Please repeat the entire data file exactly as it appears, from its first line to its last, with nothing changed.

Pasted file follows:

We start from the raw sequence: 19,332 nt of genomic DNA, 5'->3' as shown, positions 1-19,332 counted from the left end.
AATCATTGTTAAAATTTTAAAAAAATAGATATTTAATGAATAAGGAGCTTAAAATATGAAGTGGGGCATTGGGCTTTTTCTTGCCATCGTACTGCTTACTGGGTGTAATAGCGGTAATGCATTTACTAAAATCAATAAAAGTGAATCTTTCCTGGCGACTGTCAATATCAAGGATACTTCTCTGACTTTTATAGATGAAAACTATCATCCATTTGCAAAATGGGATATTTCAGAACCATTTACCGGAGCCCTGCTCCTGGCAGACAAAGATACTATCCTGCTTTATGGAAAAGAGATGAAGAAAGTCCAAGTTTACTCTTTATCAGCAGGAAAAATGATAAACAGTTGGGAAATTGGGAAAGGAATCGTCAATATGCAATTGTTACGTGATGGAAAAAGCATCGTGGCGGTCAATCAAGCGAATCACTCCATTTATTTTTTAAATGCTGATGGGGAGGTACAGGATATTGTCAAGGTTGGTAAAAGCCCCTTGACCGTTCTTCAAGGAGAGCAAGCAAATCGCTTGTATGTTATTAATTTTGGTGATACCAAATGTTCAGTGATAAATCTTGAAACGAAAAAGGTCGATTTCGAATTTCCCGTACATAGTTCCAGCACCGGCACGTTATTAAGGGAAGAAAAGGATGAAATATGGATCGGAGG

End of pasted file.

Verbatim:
We start from the raw sequence: 19,332 nt of genomic DNA, 5'->3' as shown, positions 1-19,332 counted from the left end.
AATCATTGTTAAAATTTTAAAAAAATAGATATTTAATGAATAAGGAGCTTAAAATATGAAGTGGGGCATTGGGCTTTTTCTTGCCATCGTACTGCTTACTGGGTGTAATAGCGGTAATGCATTTACTAAAATCAATAAAAGTGAATCTTTCCTGGCGACTGTCAATATCAAGGATACTTCTCTGACTTTTATAGATGAAAACTATCATCCATTTGCAAAATGGGATATTTCAGAACCATTTACCGGAGCCCTGCTCCTGGCAGACAAAGATACTATCCTGCTTTATGGAAAAGAGATGAAGAAAGTCCAAGTTTACTCTTTATCAGCAGGAAAAATGATAAACAGTTGGGAAATTGGGAAAGGAATCGTCAATATGCAATTGTTACGTGATGGAAAAAGCATCGTGGCGGTCAATCAAGCGAATCACTCCATTTATTTTTTAAATGCTGATGGGGAGGTACAGGATATTGTCAAGGTTGGTAAAAGCCCCTTGACCGTTCTTCAAGGAGAGCAAGCAAATCGCTTGTATGTTATTAATTTTGGTGATACCAAATGTTCAGTGATAAATCTTGAAACGAAAAAGGTCGATTTCGAATTTCCCGTACATAGTTCCAGCACCGGCACGTTATTAAGGGAAGAAAAGGATGAAATATGGATCGGAGG